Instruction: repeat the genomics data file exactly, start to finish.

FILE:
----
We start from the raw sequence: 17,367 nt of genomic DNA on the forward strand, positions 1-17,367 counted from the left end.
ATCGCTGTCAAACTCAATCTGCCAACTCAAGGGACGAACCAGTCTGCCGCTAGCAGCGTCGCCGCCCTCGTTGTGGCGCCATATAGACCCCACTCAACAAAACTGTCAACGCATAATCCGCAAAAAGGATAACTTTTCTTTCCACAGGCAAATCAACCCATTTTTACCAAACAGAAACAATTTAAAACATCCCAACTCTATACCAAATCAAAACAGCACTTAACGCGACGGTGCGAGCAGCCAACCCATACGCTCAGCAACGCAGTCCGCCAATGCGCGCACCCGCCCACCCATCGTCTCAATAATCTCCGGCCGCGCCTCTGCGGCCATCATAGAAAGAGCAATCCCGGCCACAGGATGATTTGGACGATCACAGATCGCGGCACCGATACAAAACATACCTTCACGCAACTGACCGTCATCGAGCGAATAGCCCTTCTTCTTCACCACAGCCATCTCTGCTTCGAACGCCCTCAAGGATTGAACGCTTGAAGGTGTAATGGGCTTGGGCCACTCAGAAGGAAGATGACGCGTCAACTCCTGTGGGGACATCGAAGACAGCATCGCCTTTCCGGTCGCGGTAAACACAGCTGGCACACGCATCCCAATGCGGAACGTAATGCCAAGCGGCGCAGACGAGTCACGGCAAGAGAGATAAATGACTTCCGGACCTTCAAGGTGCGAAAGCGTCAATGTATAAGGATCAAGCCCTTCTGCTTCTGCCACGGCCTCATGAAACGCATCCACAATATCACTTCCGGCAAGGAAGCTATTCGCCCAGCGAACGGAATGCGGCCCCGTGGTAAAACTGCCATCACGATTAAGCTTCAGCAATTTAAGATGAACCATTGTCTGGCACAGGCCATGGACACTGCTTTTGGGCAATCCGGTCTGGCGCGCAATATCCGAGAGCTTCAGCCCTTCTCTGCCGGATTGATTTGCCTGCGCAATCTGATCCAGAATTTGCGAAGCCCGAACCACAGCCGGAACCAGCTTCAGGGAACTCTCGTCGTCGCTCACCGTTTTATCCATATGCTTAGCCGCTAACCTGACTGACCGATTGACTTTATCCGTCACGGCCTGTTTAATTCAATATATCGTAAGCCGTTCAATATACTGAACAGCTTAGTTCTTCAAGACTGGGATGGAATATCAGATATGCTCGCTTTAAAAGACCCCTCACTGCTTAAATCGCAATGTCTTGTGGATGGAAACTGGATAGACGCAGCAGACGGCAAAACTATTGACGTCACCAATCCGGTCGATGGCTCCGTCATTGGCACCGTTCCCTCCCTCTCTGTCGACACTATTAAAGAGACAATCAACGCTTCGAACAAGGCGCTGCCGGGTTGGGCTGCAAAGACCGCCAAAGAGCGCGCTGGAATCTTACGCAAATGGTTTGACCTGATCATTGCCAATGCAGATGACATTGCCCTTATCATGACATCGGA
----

We start from the raw sequence: 17,367 nt of genomic DNA on the forward strand, positions 1-17,367 counted from the left end.
ATCGCTGTCAAACTCAATCTGCCAACTCAAGGGACGAACCAGTCTGCCGCTAGCAGCGTCGCCGCCCTCGTTGTGGCGCCATATAGACCCCACTCAACAAAACTGTCAACGCATAATCCGCAAAAAGGATAACTTTTCTTTCCACAGGCAAATCAACCCATTTTTACCAAACAGAAACAATTTAAAACATCCCAACTCTATACCAAATCAAAACAGCACTTAACGCGACGGTGCGAGCAGCCAACCCATACGCTCAGCAACGCAGTCCGCCAATGCGCGCACCCGCCCACCCATCGTCTCAATAATCTCCGGCCGCGCCTCTGCGGCCATCATAGAAAGAGCAATCCCGGCCACAGGATGATTTGGACGATCACAGATCGCGGCACCGATACAAAACATACCTTCACGCAACTGACCGTCATCGAGCGAATAGCCCTTCTTCTTCACCACAGCCATCTCTGCTTCGAACGCCCTCAAGGATTGAACGCTTGAAGGTGTAATGGGCTTGGGCCACTCAGAAGGAAGATGACGCGTCAACTCCTGTGGGGACATCGAAGACAGCATCGCCTTTCCGGTCGCGGTAAACACAGCTGGCACACGCATCCCAATGCGGAACGTAATGCCAAGCGGCGCAGACGAGTCACGGCAAGAGAGATAAATGACTTCCGGACCTTCAAGGTGCGAAAGCGTCAATGTATAAGGATCAAGCCCTTCTGCTTCTGCCACGGCCTCATGAAACGCATCCACAATATCACTTCCGGCAAGGAAGCTATTCGCCCAGCGAACGGAATGCGGCCCCGTGGTAAAACTGCCATCACGATTAAGCTTCAGCAATTTAAGATGAACCATTGTCTGGCACAGGCCATGGACACTGCTTTTGGGCAATCCGGTCTGGCGCGCAATATCCGAGAGCTTCAGCCCTTCTCTGCCGGATTGATTTGCCTGCGCAATCTGATCCAGAATTTGCGAAGCCCGAACCACAGCCGGAACCAGCTTCAGGGAACTCTCGTCGTCGCTCACCGTTTTATCCATATGCTTAGCCGCTAACCTGACTGACCGATTGACTTTATCCGTCACGGCCTGTTTAATTCAATATATCGTAAGCCGTTCAATATACTGAACAGCTTAGTTCTTCAAGACTGGGATGGAATATCAGATATGCTCGCTTTAAAAGACCCCTCACTGCTTAAATCGCAATGTCTTGTGGATGGAAACTGGATAGACGCAGCAGACGGCAAAACTATTGACGTCACCAATCCGGTCGATGGCTCCGTCATTGGCACCGTTCCCTCCCTCTCTGTCGACACTATTAAAGAGACAATCAACGCTTCGAACAAGGCGCTGCCGGGTTGGGCTGCAAAGACCGCCAAAGAGCGCGCTGGAATCTTACGCAAATGGTTTGACCTGATCATTGCCAATGCAGATGACATTGCCCTTATCATGACATCGGA